Coffee is confusing, right? You start to learn the differences between a latte and a cappuccino and think you’ve got a hang of this whole caffeine thing. Then suddenly, you find out that there are multiple variations of the espresso used to make your favorite drinks! If you’re struggling to figure out the differences between the espresso types, we’ve got you covered. In this article, we’ll tell you everything that you need to know about ristretto Vs long shot coffee so that you can start creating and ordering the coffee of your dreams.
So, shall we get started?
Below is a table summarising the similarities and differences between ristretto and long shot coffee:
|Main Ingredients||Coffee Beans, Water||Coffee Beans, Water|
|Serving Temperature||90-96 °C||90-96 °C|
|Place of Origin||Italy||Italy|
|Caffeine per Serving (mg):||~63mg per single shot||~75mg per single shot|
What is a Ristretto Coffee?
A ristretto is a variation of a standard espresso. However, it uses less water and a shorter extraction time than a regular espresso.
The result is stunning. The deceased water content, coupled with a shorter extraction time, makes for an incredibly intense flavor that you simply won’t find in other drinks. For some people, this concentrated and intense flavor will be too overpowering. However, if you enjoy the bitterness and complexity of espresso, you’ll probably adore a ristretto.
In Italian, “ristretto” literally means restriction. This exemplifies the strength and intensity of the drink and refers to the process of making the beverage, such as the reduced extraction time and water content.
A ristretto coffee is perfect for anyone who loves to sip on espresso and is looking for something even stronger. However, if you’re more of a sweet coffee drinker, this one might just blow your head off, so you’ll want to avoid it!
What is a Long Shot Coffee?
A long shot might sound pretty confusing, but it’s actually very simple. A long shot is basically just an espresso, made with double the amount of water. This makes a long shot substantially larger in volume than an espresso and changes the flavor profile significantly.
In terms of taste, a long shot carries the strength and potency of an espresso. However, the increased water content makes the intense flavor a little smoother and more palatable.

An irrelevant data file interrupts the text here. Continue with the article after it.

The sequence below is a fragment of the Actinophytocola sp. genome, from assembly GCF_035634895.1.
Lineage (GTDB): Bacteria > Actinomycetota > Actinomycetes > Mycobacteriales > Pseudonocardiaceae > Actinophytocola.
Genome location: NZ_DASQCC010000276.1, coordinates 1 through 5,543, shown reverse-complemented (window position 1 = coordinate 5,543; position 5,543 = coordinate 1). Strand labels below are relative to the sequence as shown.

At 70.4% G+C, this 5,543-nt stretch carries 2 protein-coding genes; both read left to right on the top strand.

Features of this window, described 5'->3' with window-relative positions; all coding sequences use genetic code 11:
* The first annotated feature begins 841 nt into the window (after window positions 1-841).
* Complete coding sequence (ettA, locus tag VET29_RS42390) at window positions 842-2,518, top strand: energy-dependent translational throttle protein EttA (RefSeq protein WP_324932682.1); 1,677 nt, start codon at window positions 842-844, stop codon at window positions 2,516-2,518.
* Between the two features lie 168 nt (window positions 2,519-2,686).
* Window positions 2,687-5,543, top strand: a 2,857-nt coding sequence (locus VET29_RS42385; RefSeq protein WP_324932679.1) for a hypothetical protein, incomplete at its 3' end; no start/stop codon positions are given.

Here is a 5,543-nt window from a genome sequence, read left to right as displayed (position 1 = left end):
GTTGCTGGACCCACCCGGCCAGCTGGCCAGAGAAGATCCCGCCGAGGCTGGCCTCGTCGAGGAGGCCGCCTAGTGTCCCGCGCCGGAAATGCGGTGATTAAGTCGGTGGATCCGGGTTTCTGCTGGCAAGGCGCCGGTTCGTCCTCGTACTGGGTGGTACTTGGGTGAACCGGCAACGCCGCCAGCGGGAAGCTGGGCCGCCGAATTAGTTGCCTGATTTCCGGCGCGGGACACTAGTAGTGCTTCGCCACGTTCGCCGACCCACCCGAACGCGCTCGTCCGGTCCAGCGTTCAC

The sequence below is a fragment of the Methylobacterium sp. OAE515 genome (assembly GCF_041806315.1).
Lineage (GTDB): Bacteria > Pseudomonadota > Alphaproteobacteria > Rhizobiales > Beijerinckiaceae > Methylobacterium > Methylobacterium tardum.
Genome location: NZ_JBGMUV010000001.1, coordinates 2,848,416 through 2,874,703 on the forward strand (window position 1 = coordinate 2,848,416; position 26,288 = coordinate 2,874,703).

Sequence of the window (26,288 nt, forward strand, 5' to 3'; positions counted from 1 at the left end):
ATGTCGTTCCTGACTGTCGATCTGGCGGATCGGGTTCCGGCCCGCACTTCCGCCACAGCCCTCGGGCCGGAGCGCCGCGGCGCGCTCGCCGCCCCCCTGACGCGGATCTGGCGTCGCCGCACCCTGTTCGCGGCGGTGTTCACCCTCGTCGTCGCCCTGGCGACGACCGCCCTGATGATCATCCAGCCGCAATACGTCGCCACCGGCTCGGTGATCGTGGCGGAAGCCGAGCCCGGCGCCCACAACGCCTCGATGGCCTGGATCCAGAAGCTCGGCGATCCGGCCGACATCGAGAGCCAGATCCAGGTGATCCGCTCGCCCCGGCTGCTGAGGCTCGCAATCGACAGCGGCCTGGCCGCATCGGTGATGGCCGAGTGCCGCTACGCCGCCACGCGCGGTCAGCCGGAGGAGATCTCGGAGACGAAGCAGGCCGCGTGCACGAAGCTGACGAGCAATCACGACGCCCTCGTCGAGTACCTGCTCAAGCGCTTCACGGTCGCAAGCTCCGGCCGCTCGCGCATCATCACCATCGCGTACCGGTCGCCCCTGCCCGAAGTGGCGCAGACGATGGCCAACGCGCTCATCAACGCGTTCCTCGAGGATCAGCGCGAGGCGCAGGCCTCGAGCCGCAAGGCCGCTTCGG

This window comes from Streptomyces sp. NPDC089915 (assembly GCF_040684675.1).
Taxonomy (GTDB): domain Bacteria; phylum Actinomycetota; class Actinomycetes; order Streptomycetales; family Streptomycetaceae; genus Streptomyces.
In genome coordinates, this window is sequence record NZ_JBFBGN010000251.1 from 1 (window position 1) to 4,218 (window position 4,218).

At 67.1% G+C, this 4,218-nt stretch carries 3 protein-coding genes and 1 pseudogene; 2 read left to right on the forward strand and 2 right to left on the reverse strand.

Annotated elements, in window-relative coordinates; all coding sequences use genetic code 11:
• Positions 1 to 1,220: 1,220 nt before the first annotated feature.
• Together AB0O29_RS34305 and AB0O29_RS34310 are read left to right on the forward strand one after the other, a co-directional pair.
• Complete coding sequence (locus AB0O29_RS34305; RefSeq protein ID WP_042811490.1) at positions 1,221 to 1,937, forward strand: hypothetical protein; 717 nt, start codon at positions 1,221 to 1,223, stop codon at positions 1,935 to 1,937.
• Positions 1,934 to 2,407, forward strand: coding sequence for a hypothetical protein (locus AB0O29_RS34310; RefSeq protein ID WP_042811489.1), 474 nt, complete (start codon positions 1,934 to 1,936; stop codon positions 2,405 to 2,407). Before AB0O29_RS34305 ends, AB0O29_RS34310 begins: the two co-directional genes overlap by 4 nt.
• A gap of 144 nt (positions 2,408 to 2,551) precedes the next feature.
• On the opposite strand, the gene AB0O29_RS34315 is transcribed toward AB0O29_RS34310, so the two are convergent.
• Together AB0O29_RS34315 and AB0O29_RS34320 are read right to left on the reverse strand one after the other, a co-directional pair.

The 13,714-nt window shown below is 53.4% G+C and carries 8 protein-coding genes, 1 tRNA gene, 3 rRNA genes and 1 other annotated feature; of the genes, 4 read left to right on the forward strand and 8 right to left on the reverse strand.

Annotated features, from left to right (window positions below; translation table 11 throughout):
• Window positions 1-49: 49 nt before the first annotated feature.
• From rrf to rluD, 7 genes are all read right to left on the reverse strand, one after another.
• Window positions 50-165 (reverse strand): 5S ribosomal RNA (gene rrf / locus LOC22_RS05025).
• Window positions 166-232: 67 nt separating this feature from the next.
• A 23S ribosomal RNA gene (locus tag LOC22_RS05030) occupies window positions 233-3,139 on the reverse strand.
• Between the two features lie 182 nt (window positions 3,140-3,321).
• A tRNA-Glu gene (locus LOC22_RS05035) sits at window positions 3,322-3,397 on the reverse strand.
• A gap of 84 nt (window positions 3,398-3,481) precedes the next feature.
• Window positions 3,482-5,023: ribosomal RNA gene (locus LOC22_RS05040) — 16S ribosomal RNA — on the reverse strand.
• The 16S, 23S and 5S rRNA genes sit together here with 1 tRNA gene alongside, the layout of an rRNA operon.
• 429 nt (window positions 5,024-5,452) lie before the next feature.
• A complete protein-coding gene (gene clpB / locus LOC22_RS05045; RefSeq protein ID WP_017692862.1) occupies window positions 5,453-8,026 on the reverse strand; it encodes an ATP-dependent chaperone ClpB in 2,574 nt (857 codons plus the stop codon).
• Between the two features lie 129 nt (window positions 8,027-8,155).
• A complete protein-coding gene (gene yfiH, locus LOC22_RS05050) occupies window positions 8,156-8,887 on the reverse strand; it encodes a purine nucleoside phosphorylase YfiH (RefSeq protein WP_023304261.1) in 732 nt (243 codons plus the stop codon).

Think of a long shot coffee as a middle ground between a straight espresso and a black Americano. If you find an espresso too strong, yet a black Americano a little too watery, a long shot might just become your new favorite drink.
Different nations and cafes call a long shot different names, including lungo, caffe lungo, and café allongé. So, if you’re looking for a long shot at a cafe, keep a look out for these names too (as if coffee isn’t confusing enough already)!
Similarities Between Ristretto and Long Shot
These two drinks do share a few traits, including:
- Coffee grounds content: A ristretto and long shot are actually made with the same amount of coffee grounds. The differences come instead from the extraction time and water content used.
- Coffee type: While very different in taste, both ristretto and long shot are variations of an espresso. So, they do share the same flavor profile, albeit in differing intensities.
- Coffee grind: You’ll want to use a fine grind of coffee for a ristretto and a coarser setting for a long shot. This will give you an optimal flavor.
- Country of origin: Both of these coffees originated from Italy, which is widely regarded as one of the best countries for coffee in the world.
Differences Between Ristretto and Long Shot
However, three are also several differences between a ristretto and a long shot:
- Pull time: A ristretto is generally pulled after 15 seconds. On the other hand, a long shot is pulled after about one minute.
- Volume: A long shot is far larger than a ristretto, thanks to its higher water content.
- Caffeine content: As a ristretto is a more concentrated drink, it has more caffeine than a long shot by volume. However, per cup, a long shot will have more caffeine because it has a longer extraction time, allowing for more water to pass over the coffee beans.